Netflix breaks record with 160 Emmy nominations | Culture| Arts, music and lifestyle reporting from Germany | DW | 28.07.2020
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Netflix breaks record with 160 Emmy nominations

Content streaming platform Netflix has picked up a record-breaking 160 primetime nominations. Despite the industry's challenges facing the coronavirus pandemic, awards officials called it an "extraordinary year."

Netflix led the Emmy Awards race with a record-breaking 160 primetime nominations, beating the likes of linear television giant HBO and digital newcomers Disney+ and Apple TV+.

HBO came in second with 107 Emmy nominations, with its hit series "Watchmen" sweeping up 26 nominations, including a nod for the best limited series category.

The series re-imagines the superhero graphic novel, albeit with a more diverse cast and a stronger focus on racism in America, as opposed to Cold War-era civil unrest more generally an the specter of nuclear conflict that dominated the original. In light of racial justice protests triggered by the police killing of Black American George Floyd, the series garnered widespread interest from viewers.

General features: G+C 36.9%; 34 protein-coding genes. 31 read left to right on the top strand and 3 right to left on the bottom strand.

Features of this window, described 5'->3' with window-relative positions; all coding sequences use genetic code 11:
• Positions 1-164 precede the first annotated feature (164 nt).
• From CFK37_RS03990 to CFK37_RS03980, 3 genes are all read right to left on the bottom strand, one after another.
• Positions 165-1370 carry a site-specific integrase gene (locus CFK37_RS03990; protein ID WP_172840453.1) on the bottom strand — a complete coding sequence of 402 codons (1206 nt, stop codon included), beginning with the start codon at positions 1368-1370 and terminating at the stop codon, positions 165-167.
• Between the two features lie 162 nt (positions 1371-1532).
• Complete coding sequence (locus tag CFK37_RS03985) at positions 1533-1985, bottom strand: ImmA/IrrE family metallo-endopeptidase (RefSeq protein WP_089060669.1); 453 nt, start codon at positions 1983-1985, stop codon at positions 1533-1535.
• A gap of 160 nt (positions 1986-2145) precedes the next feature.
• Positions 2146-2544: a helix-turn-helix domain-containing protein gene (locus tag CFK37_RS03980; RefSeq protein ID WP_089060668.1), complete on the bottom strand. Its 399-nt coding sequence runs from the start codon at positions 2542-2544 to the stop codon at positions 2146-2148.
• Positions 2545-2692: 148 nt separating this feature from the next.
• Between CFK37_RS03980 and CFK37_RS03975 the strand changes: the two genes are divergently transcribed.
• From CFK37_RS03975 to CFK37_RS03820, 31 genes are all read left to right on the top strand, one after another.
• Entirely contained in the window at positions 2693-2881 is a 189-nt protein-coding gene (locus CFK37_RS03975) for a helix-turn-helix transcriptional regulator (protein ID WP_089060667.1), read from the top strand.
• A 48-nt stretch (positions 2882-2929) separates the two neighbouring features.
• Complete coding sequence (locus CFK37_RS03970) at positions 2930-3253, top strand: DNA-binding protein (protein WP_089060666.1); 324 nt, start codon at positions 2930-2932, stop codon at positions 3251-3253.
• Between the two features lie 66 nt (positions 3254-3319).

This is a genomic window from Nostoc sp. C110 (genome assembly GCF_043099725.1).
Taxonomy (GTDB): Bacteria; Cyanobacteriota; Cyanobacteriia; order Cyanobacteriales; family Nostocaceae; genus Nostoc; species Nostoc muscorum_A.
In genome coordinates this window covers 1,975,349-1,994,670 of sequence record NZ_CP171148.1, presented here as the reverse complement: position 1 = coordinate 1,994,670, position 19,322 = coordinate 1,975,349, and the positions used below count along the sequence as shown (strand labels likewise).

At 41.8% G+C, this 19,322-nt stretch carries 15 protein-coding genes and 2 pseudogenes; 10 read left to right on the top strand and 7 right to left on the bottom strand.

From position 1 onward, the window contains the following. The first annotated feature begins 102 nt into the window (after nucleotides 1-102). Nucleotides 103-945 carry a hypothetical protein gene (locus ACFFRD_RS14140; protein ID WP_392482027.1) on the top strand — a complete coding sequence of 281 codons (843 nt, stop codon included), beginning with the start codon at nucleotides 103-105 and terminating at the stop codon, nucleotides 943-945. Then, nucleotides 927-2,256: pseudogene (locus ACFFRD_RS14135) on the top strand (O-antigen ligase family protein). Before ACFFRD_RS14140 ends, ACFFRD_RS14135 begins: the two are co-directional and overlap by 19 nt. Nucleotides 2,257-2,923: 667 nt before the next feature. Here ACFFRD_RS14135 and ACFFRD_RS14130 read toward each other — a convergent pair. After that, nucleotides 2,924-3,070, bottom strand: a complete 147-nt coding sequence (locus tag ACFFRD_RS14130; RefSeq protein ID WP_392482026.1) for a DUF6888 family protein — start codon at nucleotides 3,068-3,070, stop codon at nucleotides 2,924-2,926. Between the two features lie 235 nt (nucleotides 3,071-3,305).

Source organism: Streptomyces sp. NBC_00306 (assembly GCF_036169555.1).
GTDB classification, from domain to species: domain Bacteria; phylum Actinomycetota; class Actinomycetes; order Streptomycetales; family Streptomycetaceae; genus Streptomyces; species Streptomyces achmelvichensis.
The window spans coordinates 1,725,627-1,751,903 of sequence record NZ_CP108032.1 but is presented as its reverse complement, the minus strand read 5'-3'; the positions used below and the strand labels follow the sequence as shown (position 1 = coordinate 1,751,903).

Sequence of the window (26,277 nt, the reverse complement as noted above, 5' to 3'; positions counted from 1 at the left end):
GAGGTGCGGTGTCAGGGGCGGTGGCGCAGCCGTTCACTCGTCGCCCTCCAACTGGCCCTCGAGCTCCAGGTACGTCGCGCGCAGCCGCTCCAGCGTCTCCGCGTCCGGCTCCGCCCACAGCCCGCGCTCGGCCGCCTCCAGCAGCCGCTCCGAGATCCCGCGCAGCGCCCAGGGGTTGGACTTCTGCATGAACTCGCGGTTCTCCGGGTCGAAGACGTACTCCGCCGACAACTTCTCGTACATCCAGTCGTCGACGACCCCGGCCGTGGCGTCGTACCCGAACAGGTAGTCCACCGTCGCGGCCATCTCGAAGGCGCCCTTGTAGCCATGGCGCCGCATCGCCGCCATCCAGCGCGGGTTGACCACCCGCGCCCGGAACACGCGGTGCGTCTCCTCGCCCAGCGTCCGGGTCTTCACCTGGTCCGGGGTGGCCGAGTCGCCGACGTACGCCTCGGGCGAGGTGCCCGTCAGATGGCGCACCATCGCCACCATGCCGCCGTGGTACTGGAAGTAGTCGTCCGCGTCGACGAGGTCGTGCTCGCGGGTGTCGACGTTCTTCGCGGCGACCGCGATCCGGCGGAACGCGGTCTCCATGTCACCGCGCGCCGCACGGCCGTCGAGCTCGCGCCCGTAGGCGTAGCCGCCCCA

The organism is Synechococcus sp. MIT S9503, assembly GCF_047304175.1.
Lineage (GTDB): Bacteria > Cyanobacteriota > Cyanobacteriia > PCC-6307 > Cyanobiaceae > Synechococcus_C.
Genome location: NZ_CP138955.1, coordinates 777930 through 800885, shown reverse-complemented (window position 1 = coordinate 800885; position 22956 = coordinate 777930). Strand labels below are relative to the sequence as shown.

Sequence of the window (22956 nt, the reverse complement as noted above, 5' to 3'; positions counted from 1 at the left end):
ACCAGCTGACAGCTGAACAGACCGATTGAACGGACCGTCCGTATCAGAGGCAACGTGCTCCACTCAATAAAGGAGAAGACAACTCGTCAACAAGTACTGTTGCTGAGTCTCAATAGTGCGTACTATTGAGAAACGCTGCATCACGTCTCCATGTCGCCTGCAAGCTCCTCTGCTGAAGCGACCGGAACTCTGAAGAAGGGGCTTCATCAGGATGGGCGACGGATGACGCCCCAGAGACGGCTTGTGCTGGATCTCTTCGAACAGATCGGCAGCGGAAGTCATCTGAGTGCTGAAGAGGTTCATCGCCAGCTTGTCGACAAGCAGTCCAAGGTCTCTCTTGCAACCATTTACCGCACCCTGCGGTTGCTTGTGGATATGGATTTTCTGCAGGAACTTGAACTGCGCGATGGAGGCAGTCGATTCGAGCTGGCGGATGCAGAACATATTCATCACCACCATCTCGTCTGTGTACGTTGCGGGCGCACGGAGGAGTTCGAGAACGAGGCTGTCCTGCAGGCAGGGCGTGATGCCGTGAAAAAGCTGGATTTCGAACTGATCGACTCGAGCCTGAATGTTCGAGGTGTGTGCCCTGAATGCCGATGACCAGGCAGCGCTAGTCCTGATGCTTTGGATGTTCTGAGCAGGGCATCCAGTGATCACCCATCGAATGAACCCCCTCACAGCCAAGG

"Watchmen is a great series on its own, but it's become even more resonant in recent weeks and will likely have a big day in the limited races," Joyve Eng, senior editor at awards tracking website Gold Derby, told Agence France-Presse before the announcement.

'Extraordinary year'

Earlier this year, Netflix hit all-time highs in viewership with industry observers pointing to lockdown measures that kept people in their homes for longer periods.

Other digital streaming services have tried to make inroads during the pandemic, such as Disney+ and Apple TV+, which picked up its first nomination with Jennifer Aniston's best drama actress bid for "The Morning Show."

Meanwhile, Amazon Prime, likely one of Netflix's biggest competitors, saw its comedy "The Marvelous Mrs. Maisel" pick up 20 nominations.

"Despite the unprecedented challenges facing the entertainment industry, it has been an extraordinary year for television," said Television Academy Chairman and chief executive Frank Scherma. "We are honored to be recognizing so many of the talented programs, producers, directors and craftspeople behind the remarkable storytelling that has brought us together while we remain apart."

In some senses, next year's TV and cinema awards could be far worse hit than 2020's — given that most of the series currently vying for gongs were produced long before the pandemic picked up pace.

ls/msh (AP, Reuters)

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